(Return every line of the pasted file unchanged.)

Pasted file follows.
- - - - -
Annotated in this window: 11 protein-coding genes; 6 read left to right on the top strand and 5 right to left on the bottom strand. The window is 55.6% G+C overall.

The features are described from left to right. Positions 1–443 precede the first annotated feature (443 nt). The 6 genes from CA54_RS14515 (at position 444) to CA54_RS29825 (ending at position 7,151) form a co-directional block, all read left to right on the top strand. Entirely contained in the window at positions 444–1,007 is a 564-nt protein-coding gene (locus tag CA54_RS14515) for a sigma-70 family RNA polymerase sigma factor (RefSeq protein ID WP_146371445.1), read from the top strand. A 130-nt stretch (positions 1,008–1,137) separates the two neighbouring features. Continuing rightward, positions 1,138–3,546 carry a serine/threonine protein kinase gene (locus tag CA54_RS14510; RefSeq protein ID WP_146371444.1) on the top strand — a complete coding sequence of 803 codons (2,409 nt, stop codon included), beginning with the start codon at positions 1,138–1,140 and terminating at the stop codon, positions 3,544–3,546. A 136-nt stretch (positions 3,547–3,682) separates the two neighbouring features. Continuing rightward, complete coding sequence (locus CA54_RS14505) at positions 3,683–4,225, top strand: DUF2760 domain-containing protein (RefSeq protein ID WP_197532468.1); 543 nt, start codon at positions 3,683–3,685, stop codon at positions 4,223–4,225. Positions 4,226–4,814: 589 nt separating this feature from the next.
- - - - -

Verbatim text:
Annotated in this window: 11 protein-coding genes; 6 read left to right on the top strand and 5 right to left on the bottom strand. The window is 55.6% G+C overall.

The features are described from left to right. Positions 1–443 precede the first annotated feature (443 nt). The 6 genes from CA54_RS14515 (at position 444) to CA54_RS29825 (ending at position 7,151) form a co-directional block, all read left to right on the top strand. Entirely contained in the window at positions 444–1,007 is a 564-nt protein-coding gene (locus tag CA54_RS14515) for a sigma-70 family RNA polymerase sigma factor (RefSeq protein ID WP_146371445.1), read from the top strand. A 130-nt stretch (positions 1,008–1,137) separates the two neighbouring features. Continuing rightward, positions 1,138–3,546 carry a serine/threonine protein kinase gene (locus tag CA54_RS14510; RefSeq protein ID WP_146371444.1) on the top strand — a complete coding sequence of 803 codons (2,409 nt, stop codon included), beginning with the start codon at positions 1,138–1,140 and terminating at the stop codon, positions 3,544–3,546. A 136-nt stretch (positions 3,547–3,682) separates the two neighbouring features. Continuing rightward, complete coding sequence (locus CA54_RS14505) at positions 3,683–4,225, top strand: DUF2760 domain-containing protein (RefSeq protein ID WP_197532468.1); 543 nt, start codon at positions 3,683–3,685, stop codon at positions 4,223–4,225. Positions 4,226–4,814: 589 nt separating this feature from the next.